The Jakarta Post
With the government's recovery efforts progressing much slower than expected, land and forest fires have continued to raze many parts of the country, creating problems not only for locals but also those living in neighboring regions.
The Meteorology, Climatology and Geophysics Agency's (BMKG) Pekanbaru station reported on Saturday that despite zero hot spots detected in Riau, the province was severely blanketed by haze produced by land and forest fires in neighboring provinces.
Of the 71 hot spots recorded on Saturday, 55 were located in South Sumatra, 12 in Lampung, three in Bangka Belitung and one in North Sumatra, according to the station.
Although no hot spots were found in Riau, the country's largest oil-producing region remained vulnerable to thick haze as wind brought smoke produced by the fires to the north and southeast.
Station head Sugarin said Riau's Indragiri Hulu and Pelalawan regencies were the worst hit by smoke on Saturday as visibility in the regions stood at 50 meters and 100 m, respectively.
'[Smoke] causes limited visibility in many regions. In Pekanbaru municipality, visibility was recorded at only 1,000 meters while in Dumai 2,000 meters,' Sugarin said, as quoted by Antara news agency.
Over the past several weeks, pollution originating from fires in peatland and plantations has hit several regions in Sumatra and Kalimantan, particularly West Sumatra, Riau, Jambi, South Sumatra, West Kalimantan and Central Kalimantan.
The ongoing haze crisis has also been exacerbated by this year's prolonged dry season triggered by the El NiÃ±o weather phenomenon.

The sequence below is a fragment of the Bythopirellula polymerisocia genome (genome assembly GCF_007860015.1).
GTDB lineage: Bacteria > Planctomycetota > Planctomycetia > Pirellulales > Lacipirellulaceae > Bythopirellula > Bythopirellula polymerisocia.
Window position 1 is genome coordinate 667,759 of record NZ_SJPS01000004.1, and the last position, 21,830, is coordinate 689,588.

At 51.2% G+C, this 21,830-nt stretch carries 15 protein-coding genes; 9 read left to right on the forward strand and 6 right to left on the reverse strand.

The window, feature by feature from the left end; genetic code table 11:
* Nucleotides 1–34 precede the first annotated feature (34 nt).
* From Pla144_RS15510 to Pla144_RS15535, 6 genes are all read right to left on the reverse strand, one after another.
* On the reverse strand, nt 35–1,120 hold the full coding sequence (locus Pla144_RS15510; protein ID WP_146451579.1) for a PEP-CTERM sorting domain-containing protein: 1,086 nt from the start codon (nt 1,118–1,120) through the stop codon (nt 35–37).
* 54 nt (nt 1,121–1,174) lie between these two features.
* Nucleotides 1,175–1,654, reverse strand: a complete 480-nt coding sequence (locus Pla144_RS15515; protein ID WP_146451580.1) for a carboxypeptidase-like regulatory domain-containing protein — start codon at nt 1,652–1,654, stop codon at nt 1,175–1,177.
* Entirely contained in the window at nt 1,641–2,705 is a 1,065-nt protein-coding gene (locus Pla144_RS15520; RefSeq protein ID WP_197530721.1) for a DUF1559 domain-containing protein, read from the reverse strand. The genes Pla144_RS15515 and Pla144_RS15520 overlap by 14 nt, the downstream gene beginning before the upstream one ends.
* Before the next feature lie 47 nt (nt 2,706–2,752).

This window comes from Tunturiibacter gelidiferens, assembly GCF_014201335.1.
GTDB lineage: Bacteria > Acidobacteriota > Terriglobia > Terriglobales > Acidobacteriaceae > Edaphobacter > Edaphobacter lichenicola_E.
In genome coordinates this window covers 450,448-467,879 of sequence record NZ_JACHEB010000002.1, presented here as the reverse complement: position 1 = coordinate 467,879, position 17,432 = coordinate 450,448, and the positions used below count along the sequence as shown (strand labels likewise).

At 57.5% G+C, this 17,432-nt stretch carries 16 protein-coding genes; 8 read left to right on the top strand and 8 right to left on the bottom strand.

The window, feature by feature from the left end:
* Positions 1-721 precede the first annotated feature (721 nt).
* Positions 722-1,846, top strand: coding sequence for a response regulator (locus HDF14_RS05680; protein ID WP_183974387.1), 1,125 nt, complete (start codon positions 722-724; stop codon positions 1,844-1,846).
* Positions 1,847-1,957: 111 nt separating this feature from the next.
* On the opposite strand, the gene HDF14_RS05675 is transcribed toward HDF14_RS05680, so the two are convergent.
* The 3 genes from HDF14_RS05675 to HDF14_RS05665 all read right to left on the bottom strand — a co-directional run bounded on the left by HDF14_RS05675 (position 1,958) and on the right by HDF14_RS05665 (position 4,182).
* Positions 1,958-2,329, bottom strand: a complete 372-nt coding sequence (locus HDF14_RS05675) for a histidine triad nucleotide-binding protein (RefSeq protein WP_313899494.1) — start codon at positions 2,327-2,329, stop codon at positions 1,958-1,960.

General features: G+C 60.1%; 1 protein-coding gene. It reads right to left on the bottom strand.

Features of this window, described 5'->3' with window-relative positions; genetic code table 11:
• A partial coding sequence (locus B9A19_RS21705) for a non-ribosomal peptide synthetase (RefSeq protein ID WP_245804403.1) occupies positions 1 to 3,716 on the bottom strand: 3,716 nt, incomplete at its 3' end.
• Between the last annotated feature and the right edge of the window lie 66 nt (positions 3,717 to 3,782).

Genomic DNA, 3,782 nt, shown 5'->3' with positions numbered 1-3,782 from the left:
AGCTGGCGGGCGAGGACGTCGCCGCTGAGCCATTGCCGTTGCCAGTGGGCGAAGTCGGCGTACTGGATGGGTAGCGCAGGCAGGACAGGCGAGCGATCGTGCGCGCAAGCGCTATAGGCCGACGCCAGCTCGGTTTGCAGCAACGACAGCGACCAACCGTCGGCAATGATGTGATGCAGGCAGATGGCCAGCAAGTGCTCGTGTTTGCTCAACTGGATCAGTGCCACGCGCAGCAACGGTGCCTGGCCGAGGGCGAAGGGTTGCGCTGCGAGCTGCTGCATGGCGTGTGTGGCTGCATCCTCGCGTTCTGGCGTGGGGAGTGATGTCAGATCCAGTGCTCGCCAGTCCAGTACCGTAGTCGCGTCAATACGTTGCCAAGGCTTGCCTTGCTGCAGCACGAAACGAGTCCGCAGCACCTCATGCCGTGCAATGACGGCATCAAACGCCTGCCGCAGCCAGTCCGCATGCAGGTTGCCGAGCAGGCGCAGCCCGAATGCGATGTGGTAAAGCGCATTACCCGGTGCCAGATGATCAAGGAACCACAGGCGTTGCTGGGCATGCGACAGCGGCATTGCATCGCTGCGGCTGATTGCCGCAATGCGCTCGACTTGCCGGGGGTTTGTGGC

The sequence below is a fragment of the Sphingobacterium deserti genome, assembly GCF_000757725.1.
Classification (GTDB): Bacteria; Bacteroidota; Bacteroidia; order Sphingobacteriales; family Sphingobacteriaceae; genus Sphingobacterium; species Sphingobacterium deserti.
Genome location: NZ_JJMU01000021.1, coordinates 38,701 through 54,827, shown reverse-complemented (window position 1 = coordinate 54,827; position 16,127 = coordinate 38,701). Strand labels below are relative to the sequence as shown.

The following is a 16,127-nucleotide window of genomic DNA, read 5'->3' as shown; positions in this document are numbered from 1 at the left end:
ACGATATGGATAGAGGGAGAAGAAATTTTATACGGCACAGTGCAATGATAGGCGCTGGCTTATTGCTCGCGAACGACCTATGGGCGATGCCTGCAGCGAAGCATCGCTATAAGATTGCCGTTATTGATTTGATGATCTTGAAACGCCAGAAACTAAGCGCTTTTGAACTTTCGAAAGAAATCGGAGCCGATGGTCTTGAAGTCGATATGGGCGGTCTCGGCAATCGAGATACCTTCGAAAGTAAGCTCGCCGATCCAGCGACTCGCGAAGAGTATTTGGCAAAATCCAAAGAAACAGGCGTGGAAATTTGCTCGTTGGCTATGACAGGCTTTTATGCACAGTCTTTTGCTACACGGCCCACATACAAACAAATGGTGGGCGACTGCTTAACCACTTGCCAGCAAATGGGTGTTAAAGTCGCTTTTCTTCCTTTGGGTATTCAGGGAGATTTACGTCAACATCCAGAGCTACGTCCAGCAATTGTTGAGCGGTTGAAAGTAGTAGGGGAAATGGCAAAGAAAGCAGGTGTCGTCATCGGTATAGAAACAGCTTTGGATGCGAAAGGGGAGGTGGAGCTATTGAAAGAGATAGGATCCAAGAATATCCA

Soon after his inauguration on Sept. 9, the new chief of the National Disaster Mitigation Agency (BNPB), Willem Rampangilei, said the agency aimed to clear up the haze blanketing Sumatra in two weeks.
Among indicators of success, he said, were airports in the regions operating normally without disruption from haze, sending students back to school and reducing symptoms of acute respiratory infections (ISPA).
Approaching the end of the month, however, the government-led recovery efforts have been showing little progress, as the numbers of flight delays and detected hot spots continue to fluctuate.
In Pekanbaru, more than a dozen flights to and from Sultan Syarif Kasim II International Airport (SSK II) experienced delays on Saturday on account of poor visibility. Meanwhile, in North Sumatra, two flights scheduled to depart for Pekanbaru and Penang, Malaysia, from Kualanamu International Airport were also delayed due to a similar reason.
In East Kalimantan, fires that started on Wednesday to Friday have also burned down some 200 hectares in the Samboja Lestari orangutan sanctuary, located some 50 kilometers north of Balikpapan.
Contacted on Saturday, Samboja Police general crimes unit head Adj. First. Insp. Sriyanto said the police had questioned six people thus far to find the source of the fires.
The high intensity of haze has also forced the Palangkaraya municipal administration in Central Kalimantan to give students one week off from school, starting from Friday.
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